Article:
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Heaven, How I Got Here: The Story of the Thief on the Cross by Colin S. Smith

Heaven, How I Got Here: The Story of the Thief on the Cross by Colin S. Smith

In this dramatic re-telling of the story of the thief on the cross, Pastor Colin S. Smith draws us into the world of Roman rule and the way Jesus met the this criminal on the cross.  With an eye towards revealing the emotional and backstory of the thief and with a lens towards Jesus’ compassion on the cross, Heaven, How I Got Here grabs the reader’s attention from the beginning.  Readers are sure to find much good here including a clear presentation of the good news of Jesus Christ.

Beginning the book Colin brings out a narrative of what the thief on the cross’ life might have been like prior to his painful execution. Initially, the thief tells the story of being raised in a Jewish home, his father was a builder and his mother was the caretaker of the house.  What struck me was how Colin mentioned that the thief’s mother had a ‘ridiculous faith’ and that her foundational teaching came from Exodus 34.6, “God is gracious and compassionate, slow to anger and rich in love.”  This passage was taken up many other times in the prophetic literature, including in Joel 2.  Seizing an opportunity to set the table, Colin goes to tell of how the thief came to understand in injustice by Roman taxation and how this crippled his families livelihood (12-13).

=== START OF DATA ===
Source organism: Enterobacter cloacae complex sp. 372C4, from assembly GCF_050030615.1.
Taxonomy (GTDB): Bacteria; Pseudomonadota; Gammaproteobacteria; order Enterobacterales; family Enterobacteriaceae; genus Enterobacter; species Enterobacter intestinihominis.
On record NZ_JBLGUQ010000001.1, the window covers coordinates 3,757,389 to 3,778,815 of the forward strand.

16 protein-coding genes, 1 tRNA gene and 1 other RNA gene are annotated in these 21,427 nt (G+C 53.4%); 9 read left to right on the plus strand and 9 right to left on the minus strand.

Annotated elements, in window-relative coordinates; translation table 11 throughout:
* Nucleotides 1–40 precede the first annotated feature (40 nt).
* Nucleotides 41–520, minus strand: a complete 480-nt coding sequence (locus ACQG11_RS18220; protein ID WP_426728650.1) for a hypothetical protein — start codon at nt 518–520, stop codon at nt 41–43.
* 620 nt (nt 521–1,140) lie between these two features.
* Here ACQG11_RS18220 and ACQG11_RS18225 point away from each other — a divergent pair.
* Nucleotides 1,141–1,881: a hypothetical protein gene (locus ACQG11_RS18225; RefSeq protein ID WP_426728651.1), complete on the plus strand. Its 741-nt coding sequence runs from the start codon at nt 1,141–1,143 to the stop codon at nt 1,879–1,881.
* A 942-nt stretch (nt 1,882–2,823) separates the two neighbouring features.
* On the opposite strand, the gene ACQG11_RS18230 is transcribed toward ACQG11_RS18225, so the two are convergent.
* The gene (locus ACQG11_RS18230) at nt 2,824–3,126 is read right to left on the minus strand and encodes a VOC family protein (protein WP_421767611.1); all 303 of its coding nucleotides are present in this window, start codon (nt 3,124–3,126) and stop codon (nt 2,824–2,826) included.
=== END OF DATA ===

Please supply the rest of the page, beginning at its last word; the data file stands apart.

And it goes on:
Colin goes onto bring out the interior dilemma held onto by the thief on the cross concerning the cultural idea of Messiah he was taught and Jesus’ actual work.  Colin writes, “Jesus.  I had heard about Him.  The One from Nazareth, claiming to be the Messiah…Well, I thought, ‘If He is able to perform miracles, this is surely the day to produce one.  But it’s always the same with these religious types: great claims, nice thoughts, but no muscle to confront the harsh realities of the word (22).’”  There is a rising sense of disappointment about a Messiah who would come into the world of taxation and bitterness and yet not overturn Roman rule. 

The change of judgment to hope happens as the thief narrows in on Jesus’ words of forgiveness.  Smith writes, “Hope began for me in the strange words of Jesus that at first filled me with hate: ‘Father, forgive them, they do not know what they are doing.’  Forgiveness!  If Jesus could offer forgiveness to His torturers, perhaps He would offer forgiveness to me (37).”  This was the part of the book that was most wonderful to me, the forgiveness offered to the thief, and the compassion and grace offered by Jesus .  His former way of life was one of thinking that God was out to get him but Jesus offer of forgiveness does not come with a package of merits as its condition. 

I really enjoyed this book and think many will be caught up in the narrative life of the thief.  My only criticism is that I think Colin goes a little overboard about trying to explain that salvation is not about our works.  I totally agree but I believe this came out more clearly in the narrative part of the thief’s life.

Thanks to Christian Focus Publications and Cross Focused Reviews for the book in exchange for an honest review.


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